Margaret Atwood

(18 November 1939 / Ottawa, Ontario)

Variation On The Word Sleep - Poem by Margaret Atwood

I would like to watch you sleeping,
which may not happen.
I would like to watch you,
sleeping. I would like to sleep
with you, to enter
your sleep as its smooth dark wave
slides over my head

and walk with you through that lucent
wavering forest of bluegreen leaves
with its watery sun & three moons
towards the cave where you must descend,
towards your worst fear

I would like to give you the silver
branch, the small white flower, the one
word that will protect you
from the grief at the center
of your dream, from the grief
at the center I would like to follow
you up the long stairway
again & become
the boat that would row you back
carefully, a flame
in two cupped hands
to where your body lies
beside me, and as you enter
it as easily as breathing in

I would like to be the air
that inhabits you for a moment
only. I would like to be that unnoticed
& that necessary.

Comments about Variation On The Word Sleep by Margaret Atwood

  • Des Monia (2/16/2019 9:26:00 AM)

    " towards the cave where you must descend, towards your worst fear" - beautifully constructed poem. (Report) Reply

    0 person liked.
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  • (2/4/2018 11:00:00 AM)

    It's not necessary to pause after each line of poetry (Report) Reply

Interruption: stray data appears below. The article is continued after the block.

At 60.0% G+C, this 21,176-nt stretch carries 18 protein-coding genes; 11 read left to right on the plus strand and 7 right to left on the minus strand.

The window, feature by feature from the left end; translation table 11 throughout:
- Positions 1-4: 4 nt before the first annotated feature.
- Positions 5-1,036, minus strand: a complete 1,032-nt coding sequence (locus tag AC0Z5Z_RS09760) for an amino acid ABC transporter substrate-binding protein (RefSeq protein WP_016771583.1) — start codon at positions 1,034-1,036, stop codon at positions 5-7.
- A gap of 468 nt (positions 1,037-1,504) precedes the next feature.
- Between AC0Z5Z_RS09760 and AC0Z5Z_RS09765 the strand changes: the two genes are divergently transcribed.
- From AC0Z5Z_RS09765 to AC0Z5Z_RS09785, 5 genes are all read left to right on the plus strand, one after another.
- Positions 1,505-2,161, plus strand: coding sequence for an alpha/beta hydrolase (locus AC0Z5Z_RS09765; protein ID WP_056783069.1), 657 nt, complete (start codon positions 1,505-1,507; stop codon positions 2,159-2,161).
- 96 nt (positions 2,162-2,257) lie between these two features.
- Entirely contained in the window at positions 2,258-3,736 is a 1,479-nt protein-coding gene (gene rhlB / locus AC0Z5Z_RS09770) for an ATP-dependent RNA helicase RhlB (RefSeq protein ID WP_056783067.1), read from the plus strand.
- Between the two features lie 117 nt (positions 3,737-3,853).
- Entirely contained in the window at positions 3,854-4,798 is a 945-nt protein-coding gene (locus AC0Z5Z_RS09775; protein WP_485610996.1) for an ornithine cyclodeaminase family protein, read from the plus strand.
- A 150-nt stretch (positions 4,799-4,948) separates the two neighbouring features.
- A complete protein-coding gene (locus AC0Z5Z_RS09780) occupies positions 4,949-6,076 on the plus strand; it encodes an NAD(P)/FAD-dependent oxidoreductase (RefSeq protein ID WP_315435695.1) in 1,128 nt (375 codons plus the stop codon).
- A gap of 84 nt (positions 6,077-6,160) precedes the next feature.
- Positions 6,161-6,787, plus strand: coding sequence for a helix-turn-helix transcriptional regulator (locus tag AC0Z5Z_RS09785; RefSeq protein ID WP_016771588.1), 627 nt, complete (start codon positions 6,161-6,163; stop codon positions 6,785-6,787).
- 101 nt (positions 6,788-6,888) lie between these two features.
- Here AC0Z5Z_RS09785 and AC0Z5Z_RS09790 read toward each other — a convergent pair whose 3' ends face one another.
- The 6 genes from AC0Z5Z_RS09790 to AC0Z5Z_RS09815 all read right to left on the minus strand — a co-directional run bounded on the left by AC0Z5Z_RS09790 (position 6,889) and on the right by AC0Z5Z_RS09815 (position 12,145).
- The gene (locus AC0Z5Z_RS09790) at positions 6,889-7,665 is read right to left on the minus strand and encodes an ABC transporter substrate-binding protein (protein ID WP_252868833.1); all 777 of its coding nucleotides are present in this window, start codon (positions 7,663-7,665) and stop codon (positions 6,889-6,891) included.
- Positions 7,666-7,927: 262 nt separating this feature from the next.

• (12/25/2017 6:01:00 AM)

    It is not that easy to understand the poem though it looks very simple. Atwood has the uncanny knack of composing poems the meaning of which will be hidden and the reader has the liberty to deduce the meaning as far his imagination can go. (Report) Reply

  • (10/1/2014 10:17:00 AM)

    This is an amazing poem. To what extant the poet prevails over her unidentified subject through self-abnegation is for the individual reader to determine, according to his or her degree of cynicism. But it can be happily read at face value. Has a mythic scariness. MM (Report) Reply

  • (10/23/2007 10:43:00 PM)

    pretty much I have no words to tell you how much I adore this poem... (Report) Reply

  • (12/15/2005 11:55:00 AM)

    This poem may be enjoyed as a vision of the divine entering your subconscious and leading you through hell to your ultimate destiny in heaven - an encore of Dante's spiritual pilgrimage.

    One can cherish the poem as a scriptural tour de force.

    CR Mittal
    (Report) Reply

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Read poems about / on: grief, sleep, flower, silver, dream, fear, dark, sun

Poem Submitted: Monday, January 13, 2003

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